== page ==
At the August 2016 America East Conference for SBA Lenders, a general session was devoted to “Fraud Trends, Risk Factors and Tips on How to Avoid Becoming a Victim.” Part of this presentation was an overview of the federal False Claims Act, 31 U.S.C. §3729 et seq., and its application to the SBA lending process. There was also a presentation by the Assistant U.S. Attorney who led the investigation that resulted in the fraud convictions of employees of SBA loan broker Jade Capital. Coincidentally, less than two weeks before the conference, the SBA and PNC Bank, the Lender for loans brokered by Jade Capital, entered into a settlement agreement whereby PNC agreed to pay the United States $9.5 million to settle claims under the False Claims Act in connection with the issuance of loans brokered by Jade Capital that were guaranteed by the SBA. This False Claims Act (“FCA”) civil settlement was reached despite the fact that PNC was not criminally charged in the Jade Capital prosecution. Subsequently, the question has been raised regarding the knowledge and intent required for a person to be liable for the draconian civil penalties provided for under the FCA when a crime has not been committed.
The FCA provides definitions for “knowledge” and “intent”. The FCA defines “knowing” and “knowingly” as actual knowledge (§3729(b)(1)); deliberate ignorance of the truth or falsity of the information (§3729(b)(2)); or reckless disregard of the truth or falsity of the information (§3729(b)(3)). This definition can be summed up by saying that a person has knowledge sufficient for FCA liability if they “knew or should have known” the truth.
A person has actual knowledge when they know of the occurrence of an event. This does not require that the person witnessed the event. The person need only receive the information in a way that would allow a reasonable person to believe the evidence is true.
Someone acts in deliberate ignorance of the truth or falsity of information, when the person knows the means to determine the truth or falsity is at the person’s disposal, but the person nonetheless fails to avail himself of the information. For example, after a borrower defaults on a government guaranteed loan, a bank employee requests the SBA to honor the guaranty and signs a certification to the effect that all the requirements under the SOP have been met. However, if the employee had reviewed the available original loan file, it would be clear that underwriting failed to comply with an SOP requirement. In a similar scenario, a person acts in reckless disregard of the truth or falsity of information if they fail to inquire as to whether information is available to determine the truth of the certification that all SOPs have been met.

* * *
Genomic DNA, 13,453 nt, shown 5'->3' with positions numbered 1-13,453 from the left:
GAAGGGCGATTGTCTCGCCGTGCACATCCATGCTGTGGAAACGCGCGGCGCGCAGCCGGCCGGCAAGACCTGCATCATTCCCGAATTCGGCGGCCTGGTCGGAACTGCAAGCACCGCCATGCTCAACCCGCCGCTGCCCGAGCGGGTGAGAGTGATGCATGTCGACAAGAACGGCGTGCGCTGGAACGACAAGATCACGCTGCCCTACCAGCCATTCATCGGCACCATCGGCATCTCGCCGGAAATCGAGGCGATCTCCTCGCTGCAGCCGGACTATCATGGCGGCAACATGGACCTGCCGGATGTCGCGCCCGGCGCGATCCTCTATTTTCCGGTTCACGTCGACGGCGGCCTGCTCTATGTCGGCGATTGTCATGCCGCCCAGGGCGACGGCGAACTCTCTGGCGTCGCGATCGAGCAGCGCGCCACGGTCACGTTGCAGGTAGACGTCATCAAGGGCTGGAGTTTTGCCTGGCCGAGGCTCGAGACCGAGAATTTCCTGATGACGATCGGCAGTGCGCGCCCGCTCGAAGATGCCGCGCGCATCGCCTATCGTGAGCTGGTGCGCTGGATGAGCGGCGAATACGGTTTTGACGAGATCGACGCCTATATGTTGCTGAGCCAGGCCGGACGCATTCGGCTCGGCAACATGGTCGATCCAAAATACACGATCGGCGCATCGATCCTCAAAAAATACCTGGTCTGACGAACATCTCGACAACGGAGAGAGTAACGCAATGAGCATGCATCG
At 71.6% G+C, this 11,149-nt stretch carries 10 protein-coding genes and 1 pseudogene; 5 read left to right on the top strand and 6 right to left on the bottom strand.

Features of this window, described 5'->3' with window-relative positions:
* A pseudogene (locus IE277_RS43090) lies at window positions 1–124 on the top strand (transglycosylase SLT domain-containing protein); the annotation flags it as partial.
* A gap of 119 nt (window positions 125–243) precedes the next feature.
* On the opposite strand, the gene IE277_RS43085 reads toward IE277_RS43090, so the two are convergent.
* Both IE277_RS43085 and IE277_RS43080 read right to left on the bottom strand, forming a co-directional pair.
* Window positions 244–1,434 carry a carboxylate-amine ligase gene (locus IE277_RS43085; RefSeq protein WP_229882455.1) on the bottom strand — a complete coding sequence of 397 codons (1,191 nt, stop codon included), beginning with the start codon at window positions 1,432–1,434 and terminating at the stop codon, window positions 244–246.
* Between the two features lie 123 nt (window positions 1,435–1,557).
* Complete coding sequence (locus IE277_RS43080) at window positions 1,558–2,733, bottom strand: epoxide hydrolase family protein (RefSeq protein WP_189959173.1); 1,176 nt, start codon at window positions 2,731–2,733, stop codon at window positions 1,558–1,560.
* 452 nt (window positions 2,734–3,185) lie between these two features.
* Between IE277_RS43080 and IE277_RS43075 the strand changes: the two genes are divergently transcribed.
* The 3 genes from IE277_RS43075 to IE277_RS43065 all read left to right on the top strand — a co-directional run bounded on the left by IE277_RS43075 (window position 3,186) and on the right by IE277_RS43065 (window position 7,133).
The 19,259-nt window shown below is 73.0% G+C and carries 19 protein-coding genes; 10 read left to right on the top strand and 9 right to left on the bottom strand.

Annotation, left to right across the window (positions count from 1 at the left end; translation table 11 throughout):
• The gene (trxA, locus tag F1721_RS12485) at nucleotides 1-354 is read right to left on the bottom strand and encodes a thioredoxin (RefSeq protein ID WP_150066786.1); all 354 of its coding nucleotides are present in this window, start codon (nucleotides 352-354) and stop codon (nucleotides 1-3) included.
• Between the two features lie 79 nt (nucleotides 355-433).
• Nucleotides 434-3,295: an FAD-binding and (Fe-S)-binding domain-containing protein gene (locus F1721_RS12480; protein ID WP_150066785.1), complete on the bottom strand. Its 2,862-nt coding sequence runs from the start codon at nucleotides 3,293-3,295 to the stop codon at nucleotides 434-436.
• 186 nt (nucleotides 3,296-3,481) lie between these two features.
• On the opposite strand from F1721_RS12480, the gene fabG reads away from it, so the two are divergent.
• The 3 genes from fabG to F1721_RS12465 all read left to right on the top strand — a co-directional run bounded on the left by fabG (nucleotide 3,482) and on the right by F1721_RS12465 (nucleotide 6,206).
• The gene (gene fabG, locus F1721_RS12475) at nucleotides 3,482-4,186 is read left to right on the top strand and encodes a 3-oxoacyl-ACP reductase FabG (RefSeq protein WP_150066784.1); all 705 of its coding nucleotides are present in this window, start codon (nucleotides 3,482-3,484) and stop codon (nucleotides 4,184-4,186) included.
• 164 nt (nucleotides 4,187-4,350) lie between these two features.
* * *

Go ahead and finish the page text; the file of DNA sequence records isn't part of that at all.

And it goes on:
Criminal liability for fraud requires proof of the wrongdoer’s “specific intent.” However, no proof of “specific intent” to defraud is required for civil liability under the FCA. (§3729(b)(3)). Moreover, the standard of proof in criminal cases requires each element to be proven “beyond a reasonable doubt”, whereas the standard in civil cases is by a “preponderance of the evidence.” Consequently, an FCA civil claim will be sustained without evidence of “specific intent”, whereas under the same facts there is no criminal liability.
As the number of FCA cases increases, particularly qui tam cases, so do the number of theories of liability. Over time, what constitutes knowledge and intent under the FCA seems to be expanding. Recently, in the case Universal Health Servs. v. United States ex rel. Escobar, 136 S. Ct. 1989, 195 L. Ed. 2d 348, (2016), the Supreme Court confirmed the application of the theory of “implied” certification in FCA civil cases. By this theory, when a person submits a claim for payment by the government, by implication the person has certified the existence of all the requirements for payment. This decision appears to expand the scope of what constitutes a viable FCA claim, and evidences a trend by the courts to read the FCA expansively.
It should come as no surprise that FCA liability depends on the facts of each case. With the certifications required by the SBA at various steps of the loan process, from origination to the request for loan guaranty payment, SBA lenders need to know and understand the requirements of the SBA SOPs, and seek advice and counsel whenever there is any question.
For more information, contact Norman at 215-390-1025 or you can email him at NGreenspan@starfieldsmith.com.
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